One of Borquaye's favorite inmates is thriving and became a role model for his fellow students. "I'm so proud of him," she says. "He wrote beautiful essays, but struggled with reading comprehension, and the test doesn't accommodate for a lack of concentration." Borquaye spent months working on strategies for him to stay focused. He, in turn, tutored his cellmates. "It was awesome to see his development and determination." He just passed his GED exam and is being released soon, with plans to become a small business owner.

As for her older student who was nervous to read aloud?

"I told him, I'm not a teacher," she says. "This is a collaboration. You also carry a wealth of knowledge that I don't have. We're both learning from each other."

A Family Business

Borquaye's family is originally from Ghana. Her grandmother, Margaret Ka Ado, never had a formal education and didn't speak English, but they communicated in a broken tongue of mixed languages, and Borquaye understood how important education was to her. Ten years after her death, Borquaye says, "My sister and I wanted to memorialize this pinnacle family figure."

The Margaret Kaa Addo Scholarship will help girls in rural Ghana with entrepreneurial dreams, but limited means, receive an education. "We can't let financial burden deprive the world of a whole generation of people who want to share their talents and passion," Borquaye says, adding that teen pregnancy is a common route for woman in Ghana, because it's the clear alternative to education. "We don't want that to be the only option, if you desire more." The fund is in its early days, but Borquaye and her sister are establishing partnerships with foundations in Accra, hoping to accept the inaugural cohort next year.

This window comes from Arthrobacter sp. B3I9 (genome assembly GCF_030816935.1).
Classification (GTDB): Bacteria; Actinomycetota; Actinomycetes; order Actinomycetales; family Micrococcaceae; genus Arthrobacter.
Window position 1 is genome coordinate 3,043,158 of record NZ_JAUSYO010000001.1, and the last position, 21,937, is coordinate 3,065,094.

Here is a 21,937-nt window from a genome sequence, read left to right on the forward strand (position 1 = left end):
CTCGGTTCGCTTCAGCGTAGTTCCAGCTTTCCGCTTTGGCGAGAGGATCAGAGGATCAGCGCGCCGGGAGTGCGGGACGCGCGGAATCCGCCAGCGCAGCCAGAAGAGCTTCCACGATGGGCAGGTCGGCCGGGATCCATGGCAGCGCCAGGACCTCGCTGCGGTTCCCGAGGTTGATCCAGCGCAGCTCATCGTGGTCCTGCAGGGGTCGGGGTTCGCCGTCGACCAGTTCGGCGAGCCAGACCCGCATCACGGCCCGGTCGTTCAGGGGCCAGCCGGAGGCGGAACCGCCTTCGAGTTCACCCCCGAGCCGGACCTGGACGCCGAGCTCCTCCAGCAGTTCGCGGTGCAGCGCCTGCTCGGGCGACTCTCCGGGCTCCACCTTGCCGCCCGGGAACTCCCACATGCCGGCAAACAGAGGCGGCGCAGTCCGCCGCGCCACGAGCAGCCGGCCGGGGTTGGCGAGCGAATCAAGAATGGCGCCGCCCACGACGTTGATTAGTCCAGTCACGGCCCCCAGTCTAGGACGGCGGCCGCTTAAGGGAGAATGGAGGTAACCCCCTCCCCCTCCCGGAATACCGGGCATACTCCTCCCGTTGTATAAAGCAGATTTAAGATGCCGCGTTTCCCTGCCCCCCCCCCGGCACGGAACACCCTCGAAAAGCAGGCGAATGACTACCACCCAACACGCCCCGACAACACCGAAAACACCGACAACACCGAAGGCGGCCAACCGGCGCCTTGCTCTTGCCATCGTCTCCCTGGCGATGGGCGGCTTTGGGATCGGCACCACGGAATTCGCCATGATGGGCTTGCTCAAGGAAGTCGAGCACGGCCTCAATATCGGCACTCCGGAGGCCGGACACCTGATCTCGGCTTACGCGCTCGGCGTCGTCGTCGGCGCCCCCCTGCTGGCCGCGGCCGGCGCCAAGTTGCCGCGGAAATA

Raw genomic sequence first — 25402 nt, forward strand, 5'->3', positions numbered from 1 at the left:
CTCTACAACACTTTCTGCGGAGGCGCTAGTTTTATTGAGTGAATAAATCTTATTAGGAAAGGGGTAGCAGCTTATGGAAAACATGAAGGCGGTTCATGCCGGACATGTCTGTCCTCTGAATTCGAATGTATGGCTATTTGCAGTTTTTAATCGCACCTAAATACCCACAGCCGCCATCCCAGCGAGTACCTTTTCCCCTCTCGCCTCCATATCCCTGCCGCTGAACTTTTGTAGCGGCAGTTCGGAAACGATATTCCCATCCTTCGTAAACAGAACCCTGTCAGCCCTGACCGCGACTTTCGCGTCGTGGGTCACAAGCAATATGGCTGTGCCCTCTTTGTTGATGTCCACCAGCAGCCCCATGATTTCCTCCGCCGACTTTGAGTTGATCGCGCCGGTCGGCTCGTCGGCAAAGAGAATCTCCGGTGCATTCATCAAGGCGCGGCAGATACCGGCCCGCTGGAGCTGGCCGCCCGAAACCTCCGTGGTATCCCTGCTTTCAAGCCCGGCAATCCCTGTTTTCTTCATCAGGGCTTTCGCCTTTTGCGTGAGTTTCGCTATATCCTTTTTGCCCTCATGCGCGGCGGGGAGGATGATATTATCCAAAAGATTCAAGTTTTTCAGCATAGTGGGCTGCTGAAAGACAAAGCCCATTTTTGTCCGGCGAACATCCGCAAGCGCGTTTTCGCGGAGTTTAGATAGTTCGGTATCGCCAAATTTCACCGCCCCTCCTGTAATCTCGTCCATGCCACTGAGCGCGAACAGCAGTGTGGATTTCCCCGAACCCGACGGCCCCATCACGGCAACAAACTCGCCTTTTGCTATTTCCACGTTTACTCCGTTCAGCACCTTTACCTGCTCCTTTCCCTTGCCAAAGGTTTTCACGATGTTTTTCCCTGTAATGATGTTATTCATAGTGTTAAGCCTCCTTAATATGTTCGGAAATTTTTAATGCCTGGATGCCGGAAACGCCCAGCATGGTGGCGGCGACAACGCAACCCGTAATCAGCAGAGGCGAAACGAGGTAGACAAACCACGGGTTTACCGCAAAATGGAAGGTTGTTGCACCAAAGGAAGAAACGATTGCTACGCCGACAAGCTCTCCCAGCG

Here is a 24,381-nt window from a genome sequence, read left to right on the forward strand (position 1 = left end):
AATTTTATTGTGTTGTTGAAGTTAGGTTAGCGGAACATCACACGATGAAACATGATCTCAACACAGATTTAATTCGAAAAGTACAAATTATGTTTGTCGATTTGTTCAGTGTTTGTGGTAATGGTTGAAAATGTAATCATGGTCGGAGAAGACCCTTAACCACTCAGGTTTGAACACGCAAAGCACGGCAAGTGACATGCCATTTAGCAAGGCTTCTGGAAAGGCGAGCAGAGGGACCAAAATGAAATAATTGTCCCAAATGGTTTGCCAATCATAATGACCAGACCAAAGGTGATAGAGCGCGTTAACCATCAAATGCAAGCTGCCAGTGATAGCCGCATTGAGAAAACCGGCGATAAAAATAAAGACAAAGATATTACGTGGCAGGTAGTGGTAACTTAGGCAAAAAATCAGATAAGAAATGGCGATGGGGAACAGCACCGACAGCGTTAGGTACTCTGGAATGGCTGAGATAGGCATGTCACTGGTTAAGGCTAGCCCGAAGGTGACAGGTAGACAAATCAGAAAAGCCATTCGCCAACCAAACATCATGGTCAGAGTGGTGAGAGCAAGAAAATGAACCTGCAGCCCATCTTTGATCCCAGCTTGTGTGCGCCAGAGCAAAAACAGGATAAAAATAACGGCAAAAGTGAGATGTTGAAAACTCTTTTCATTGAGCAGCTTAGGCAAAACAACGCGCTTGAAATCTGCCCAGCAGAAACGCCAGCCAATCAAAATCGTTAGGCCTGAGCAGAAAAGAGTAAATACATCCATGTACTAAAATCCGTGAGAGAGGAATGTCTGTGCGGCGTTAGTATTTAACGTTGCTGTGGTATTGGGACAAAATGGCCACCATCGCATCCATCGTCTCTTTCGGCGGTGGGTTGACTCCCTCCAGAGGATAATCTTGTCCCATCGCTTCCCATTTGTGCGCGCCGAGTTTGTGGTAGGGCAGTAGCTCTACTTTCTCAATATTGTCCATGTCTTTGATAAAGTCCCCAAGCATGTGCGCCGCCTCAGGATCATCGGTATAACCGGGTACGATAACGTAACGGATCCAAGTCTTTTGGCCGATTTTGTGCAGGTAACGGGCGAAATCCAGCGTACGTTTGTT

"As a person only two generations removed from poverty, Amanda is deeply familiar with the benefits of physical and economic mobility," Moore says. "Educational access enabled her to understand her full potential, and she has been able to translate that potential into a deep commitment in order to enable the same kind of physical and intellectual mobility for others, especially for people who are trapped by arbitrary determinants like geography and identity."

The Place for Her Passion

When Borquaye came to Tufts, she knew this was the university that would prepare her to change the world. "There was just something about it," she says. "I'm genuinely inspired by my peers every day. They're doing so many wonderful, important things that are going to change the world, or at least the communities we live in."

In other words, she says, "They're a bullet train towards a better future."

With so much advocacy and community work under her belt and plans to work in public policy after graduation, Borquaye could be describing her own legacy.

This summer she'll be continuing her work with Tisch College, this time as a Tisch Summer Fellow in Washington, D.C. for the anti-poverty nonprofit LIFT. Amanda sees the work that she's doing as her civic duty—and she plans to dedicate her life to the effort. "As someone who has had everything: a loving family and material resources to accomplish my dreams, there is no excuse for me not to be putting in the work to make the world a better place for other people. I'm thankful to be at a university that supports my passion."